Tax-deductible superannuation contributions explained
Did you know you can claim a tax deduction on certain super contributions when you do your tax return?
Whether you’re employed, self-employed, unemployed or retired, you might be eligible to claim a tax deduction on your after-tax super contributions.
How do I make a tax-deductible super contribution?
There are various ways to make an after-tax super contribution, including using money from your salary, savings, or the proceeds from an asset sale. When you contribute these funds to your super, you can claim a tax deduction on the amount when you do your annual tax return.
What are some of the benefits?
Putting money into super and claiming it as a tax deduction may be beneficial if you receive extra income that would otherwise attract personal income tax (as this is often higher).
Similarly, if you’ve sold an asset subject to capital gains tax, you may contribute some or all of that money and claim it as a deduction. This could reduce or even eliminate the capital gains tax owed.
What do I need to do to claim a tax deduction on a super contribution?
Make an after-tax contribution to your super
While you can contribute any amount, concessional contributions are capped at $27,500 per financial year. In some cases, you can make catch-up concessional contributions, but it’s important to check because if you exceed the cap, additional tax may apply.
Lodge a form with your super fund
The next step is to lodge a notice of intent form with your super fund, which will acknowledge receipt in writing. Importantly, you shouldn’t make any withdrawals, rollovers or transfers to pension before your notice of intent form has been lodged, as this may reduce or invalidate the tax deduction.
Have the paperwork ready when you do your tax return
Once the financial year ends, you can prepare and lodge your tax return using the written acknowledgement from your super fund.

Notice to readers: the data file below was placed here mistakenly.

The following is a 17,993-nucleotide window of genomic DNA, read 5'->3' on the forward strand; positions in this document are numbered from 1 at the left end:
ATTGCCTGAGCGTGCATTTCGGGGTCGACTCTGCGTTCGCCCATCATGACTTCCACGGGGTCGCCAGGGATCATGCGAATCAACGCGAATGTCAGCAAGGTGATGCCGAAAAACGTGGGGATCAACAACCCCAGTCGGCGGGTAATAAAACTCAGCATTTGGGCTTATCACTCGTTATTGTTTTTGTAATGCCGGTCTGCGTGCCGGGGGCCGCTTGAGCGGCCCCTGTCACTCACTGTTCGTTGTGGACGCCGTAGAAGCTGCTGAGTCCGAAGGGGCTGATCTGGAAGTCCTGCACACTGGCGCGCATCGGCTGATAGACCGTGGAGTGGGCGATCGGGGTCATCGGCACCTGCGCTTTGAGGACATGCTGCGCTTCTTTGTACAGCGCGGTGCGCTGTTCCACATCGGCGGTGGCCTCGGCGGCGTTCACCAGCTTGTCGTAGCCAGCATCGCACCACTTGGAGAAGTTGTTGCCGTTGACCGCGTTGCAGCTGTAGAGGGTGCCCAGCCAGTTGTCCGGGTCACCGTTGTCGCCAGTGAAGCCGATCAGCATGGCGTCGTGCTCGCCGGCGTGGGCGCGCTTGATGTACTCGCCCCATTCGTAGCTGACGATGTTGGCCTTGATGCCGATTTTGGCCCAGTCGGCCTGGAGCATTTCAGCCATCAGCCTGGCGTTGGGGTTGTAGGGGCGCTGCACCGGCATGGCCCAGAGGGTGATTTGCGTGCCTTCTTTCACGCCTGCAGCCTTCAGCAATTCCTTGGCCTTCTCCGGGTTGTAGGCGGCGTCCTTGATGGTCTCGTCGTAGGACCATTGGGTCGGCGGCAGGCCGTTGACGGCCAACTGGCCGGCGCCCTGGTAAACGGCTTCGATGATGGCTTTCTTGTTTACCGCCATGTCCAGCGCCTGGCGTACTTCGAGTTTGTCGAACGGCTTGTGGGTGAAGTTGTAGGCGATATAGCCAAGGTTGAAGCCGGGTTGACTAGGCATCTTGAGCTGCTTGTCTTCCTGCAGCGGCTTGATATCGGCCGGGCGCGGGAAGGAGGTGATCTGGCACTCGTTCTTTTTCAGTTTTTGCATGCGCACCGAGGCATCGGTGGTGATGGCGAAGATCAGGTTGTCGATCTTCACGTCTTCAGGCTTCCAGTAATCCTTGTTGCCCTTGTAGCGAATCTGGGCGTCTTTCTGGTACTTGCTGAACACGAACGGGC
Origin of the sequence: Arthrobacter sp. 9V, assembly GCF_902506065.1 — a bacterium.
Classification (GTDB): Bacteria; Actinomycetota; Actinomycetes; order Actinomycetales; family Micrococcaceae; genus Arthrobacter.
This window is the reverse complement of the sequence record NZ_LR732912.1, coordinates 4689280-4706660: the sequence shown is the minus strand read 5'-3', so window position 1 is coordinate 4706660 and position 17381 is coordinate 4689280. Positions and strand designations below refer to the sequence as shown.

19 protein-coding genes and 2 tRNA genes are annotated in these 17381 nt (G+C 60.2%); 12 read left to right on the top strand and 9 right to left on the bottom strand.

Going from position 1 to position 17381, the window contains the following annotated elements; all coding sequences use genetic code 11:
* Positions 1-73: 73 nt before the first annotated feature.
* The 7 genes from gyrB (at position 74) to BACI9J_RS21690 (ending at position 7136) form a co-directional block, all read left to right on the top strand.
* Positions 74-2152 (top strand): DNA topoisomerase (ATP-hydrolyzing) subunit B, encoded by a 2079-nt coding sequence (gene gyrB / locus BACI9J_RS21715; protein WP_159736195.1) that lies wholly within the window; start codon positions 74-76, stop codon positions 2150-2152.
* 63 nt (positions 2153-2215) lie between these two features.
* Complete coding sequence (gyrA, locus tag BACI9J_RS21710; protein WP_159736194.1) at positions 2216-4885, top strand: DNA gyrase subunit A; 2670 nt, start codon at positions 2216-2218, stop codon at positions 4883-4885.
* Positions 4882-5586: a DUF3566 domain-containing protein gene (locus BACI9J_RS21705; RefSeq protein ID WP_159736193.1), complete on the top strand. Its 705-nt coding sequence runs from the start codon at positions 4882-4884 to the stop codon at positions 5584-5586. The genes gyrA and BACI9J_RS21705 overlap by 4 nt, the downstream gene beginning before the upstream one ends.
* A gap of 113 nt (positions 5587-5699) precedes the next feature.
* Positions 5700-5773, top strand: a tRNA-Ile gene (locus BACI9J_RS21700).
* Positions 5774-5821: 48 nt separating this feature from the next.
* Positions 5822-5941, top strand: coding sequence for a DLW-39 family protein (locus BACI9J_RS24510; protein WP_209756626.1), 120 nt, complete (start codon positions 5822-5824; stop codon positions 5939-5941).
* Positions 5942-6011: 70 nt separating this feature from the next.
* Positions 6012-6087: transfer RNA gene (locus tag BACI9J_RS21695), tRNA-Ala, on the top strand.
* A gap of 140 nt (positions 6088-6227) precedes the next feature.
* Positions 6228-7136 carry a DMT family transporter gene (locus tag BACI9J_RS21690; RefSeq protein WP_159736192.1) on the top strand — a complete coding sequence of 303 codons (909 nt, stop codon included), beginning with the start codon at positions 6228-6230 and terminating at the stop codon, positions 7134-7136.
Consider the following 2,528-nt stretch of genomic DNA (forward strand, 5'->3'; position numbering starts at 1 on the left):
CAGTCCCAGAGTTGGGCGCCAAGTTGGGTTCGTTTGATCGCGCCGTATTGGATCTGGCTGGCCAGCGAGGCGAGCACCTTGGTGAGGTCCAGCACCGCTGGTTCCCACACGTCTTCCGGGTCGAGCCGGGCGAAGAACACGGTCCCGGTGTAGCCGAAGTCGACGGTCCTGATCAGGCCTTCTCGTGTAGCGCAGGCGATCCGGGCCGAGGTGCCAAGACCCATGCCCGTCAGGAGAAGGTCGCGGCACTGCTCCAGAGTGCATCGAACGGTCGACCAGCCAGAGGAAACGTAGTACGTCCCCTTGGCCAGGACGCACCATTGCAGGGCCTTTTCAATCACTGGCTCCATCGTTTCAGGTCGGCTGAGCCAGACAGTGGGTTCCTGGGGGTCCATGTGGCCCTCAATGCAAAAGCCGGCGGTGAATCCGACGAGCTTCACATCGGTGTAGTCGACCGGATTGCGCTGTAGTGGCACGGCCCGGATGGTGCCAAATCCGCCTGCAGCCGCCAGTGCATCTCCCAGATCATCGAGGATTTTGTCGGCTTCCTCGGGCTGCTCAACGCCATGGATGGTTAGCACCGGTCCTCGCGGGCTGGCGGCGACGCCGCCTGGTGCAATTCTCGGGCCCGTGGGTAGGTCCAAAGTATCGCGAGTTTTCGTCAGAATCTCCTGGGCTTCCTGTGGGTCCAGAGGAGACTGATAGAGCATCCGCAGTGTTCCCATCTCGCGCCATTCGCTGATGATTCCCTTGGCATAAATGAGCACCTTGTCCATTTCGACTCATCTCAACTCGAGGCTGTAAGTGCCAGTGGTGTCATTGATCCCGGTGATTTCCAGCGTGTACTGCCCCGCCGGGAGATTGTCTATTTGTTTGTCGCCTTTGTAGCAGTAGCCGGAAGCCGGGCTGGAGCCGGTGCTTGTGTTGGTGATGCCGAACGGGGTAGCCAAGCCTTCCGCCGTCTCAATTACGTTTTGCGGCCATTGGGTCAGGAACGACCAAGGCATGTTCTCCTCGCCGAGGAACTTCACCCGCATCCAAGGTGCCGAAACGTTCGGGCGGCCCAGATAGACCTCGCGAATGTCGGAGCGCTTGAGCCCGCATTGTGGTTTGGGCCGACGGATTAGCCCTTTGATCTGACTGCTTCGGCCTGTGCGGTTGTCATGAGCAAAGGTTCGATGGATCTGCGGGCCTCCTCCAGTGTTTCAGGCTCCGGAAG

Are there other things that I should keep in mind?
Recent changes to super have removed the need to meet a ‘work test’ before making a personal contribution or under a salary sacrifice arrangement. However, if you are 67-74, you must meet the ‘work test’ to claim a deduction on personal super contributions.i
The ‘work test’ requirements state that you must be employed or self-employed for 40 hours over 30 consecutive days in the financial year where contributions are made or meet the work test exemption rules.
For the work test exemption, you must meet three conditions:
- You met the work test in the financial year before contributing.
- Your total super balance is less than $300,000 at the end of the previous financial year.
- You did not use the work test exemption in a previous financial year.
If you’re claiming a deduction for an after-tax super contribution, the contribution will count towards your concessional contributions cap ($27,500 per year). Note that you may be eligible to contribute more if you have unused concessional contributions from previous financial years.
Importantly, other contributions also count towards the concessional contributions cap, including:
Other contribution incentives
After-tax super contributions that you claim a tax deduction for won’t be eligible for a super co-contribution from the government.
When you can access super
The Government sets rules around when you can access your super. Generally, you won’t be able to access this money until you’ve reached your preservation age and retired.
Super returns aren’t guaranteed
The value of your investment in super can fluctuate. Before making extra contributions, make sure you understand the risks.
Contact us to find out about other ways you can contribute to your super.